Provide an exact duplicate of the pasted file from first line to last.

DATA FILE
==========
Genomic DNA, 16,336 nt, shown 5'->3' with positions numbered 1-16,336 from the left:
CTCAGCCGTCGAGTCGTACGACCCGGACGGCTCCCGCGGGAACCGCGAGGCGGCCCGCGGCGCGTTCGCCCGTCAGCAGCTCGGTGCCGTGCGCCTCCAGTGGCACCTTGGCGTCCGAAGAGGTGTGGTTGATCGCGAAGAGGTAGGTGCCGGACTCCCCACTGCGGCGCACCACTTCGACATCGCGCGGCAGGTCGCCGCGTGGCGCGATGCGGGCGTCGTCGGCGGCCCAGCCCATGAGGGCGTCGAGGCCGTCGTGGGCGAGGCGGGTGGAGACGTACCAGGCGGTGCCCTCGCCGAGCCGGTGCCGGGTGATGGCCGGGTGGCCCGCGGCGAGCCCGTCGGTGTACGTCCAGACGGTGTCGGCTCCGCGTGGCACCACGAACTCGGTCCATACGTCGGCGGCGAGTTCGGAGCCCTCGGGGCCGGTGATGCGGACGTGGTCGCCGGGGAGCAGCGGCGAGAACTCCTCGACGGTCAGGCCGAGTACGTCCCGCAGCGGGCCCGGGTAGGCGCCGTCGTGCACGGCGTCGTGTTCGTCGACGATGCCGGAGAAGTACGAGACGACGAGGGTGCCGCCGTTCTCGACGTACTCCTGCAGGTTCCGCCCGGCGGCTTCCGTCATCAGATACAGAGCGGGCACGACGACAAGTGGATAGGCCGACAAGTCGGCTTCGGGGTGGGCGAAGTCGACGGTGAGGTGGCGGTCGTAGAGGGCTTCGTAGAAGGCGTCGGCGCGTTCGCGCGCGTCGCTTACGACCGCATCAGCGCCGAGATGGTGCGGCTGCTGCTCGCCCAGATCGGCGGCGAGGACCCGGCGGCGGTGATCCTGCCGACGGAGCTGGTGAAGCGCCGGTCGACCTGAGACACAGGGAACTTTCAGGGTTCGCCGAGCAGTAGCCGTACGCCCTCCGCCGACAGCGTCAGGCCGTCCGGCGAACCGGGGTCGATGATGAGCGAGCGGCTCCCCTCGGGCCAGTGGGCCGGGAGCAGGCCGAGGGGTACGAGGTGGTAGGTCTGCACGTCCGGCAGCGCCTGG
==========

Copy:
Genomic DNA, 16,336 nt, shown 5'->3' with positions numbered 1-16,336 from the left:
CTCAGCCGTCGAGTCGTACGACCCGGACGGCTCCCGCGGGAACCGCGAGGCGGCCCGCGGCGCGTTCGCCCGTCAGCAGCTCGGTGCCGTGCGCCTCCAGTGGCACCTTGGCGTCCGAAGAGGTGTGGTTGATCGCGAAGAGGTAGGTGCCGGACTCCCCACTGCGGCGCACCACTTCGACATCGCGCGGCAGGTCGCCGCGTGGCGCGATGCGGGCGTCGTCGGCGGCCCAGCCCATGAGGGCGTCGAGGCCGTCGTGGGCGAGGCGGGTGGAGACGTACCAGGCGGTGCCCTCGCCGAGCCGGTGCCGGGTGATGGCCGGGTGGCCCGCGGCGAGCCCGTCGGTGTACGTCCAGACGGTGTCGGCTCCGCGTGGCACCACGAACTCGGTCCATACGTCGGCGGCGAGTTCGGAGCCCTCGGGGCCGGTGATGCGGACGTGGTCGCCGGGGAGCAGCGGCGAGAACTCCTCGACGGTCAGGCCGAGTACGTCCCGCAGCGGGCCCGGGTAGGCGCCGTCGTGCACGGCGTCGTGTTCGTCGACGATGCCGGAGAAGTACGAGACGACGAGGGTGCCGCCGTTCTCGACGTACTCCTGCAGGTTCCGCCCGGCGGCTTCCGTCATCAGATACAGAGCGGGCACGACGACAAGTGGATAGGCCGACAAGTCGGCTTCGGGGTGGGCGAAGTCGACGGTGAGGTGGCGGTCGTAGAGGGCTTCGTAGAAGGCGTCGGCGCGTTCGCGCGCGTCGCTTACGACCGCATCAGCGCCGAGATGGTGCGGCTGCTGCTCGCCCAGATCGGCGGCGAGGACCCGGCGGCGGTGATCCTGCCGACGGAGCTGGTGAAGCGCCGGTCGACCTGAGACACAGGGAACTTTCAGGGTTCGCCGAGCAGTAGCCGTACGCCCTCCGCCGACAGCGTCAGGCCGTCCGGCGAACCGGGGTCGATGATGAGCGAGCGGCTCCCCTCGGGCCAGTGGGCCGGGAGCAGGCCGAGGGGTACGAGGTGGTAGGTCTGCACGTCCGGCAGCGCCTGG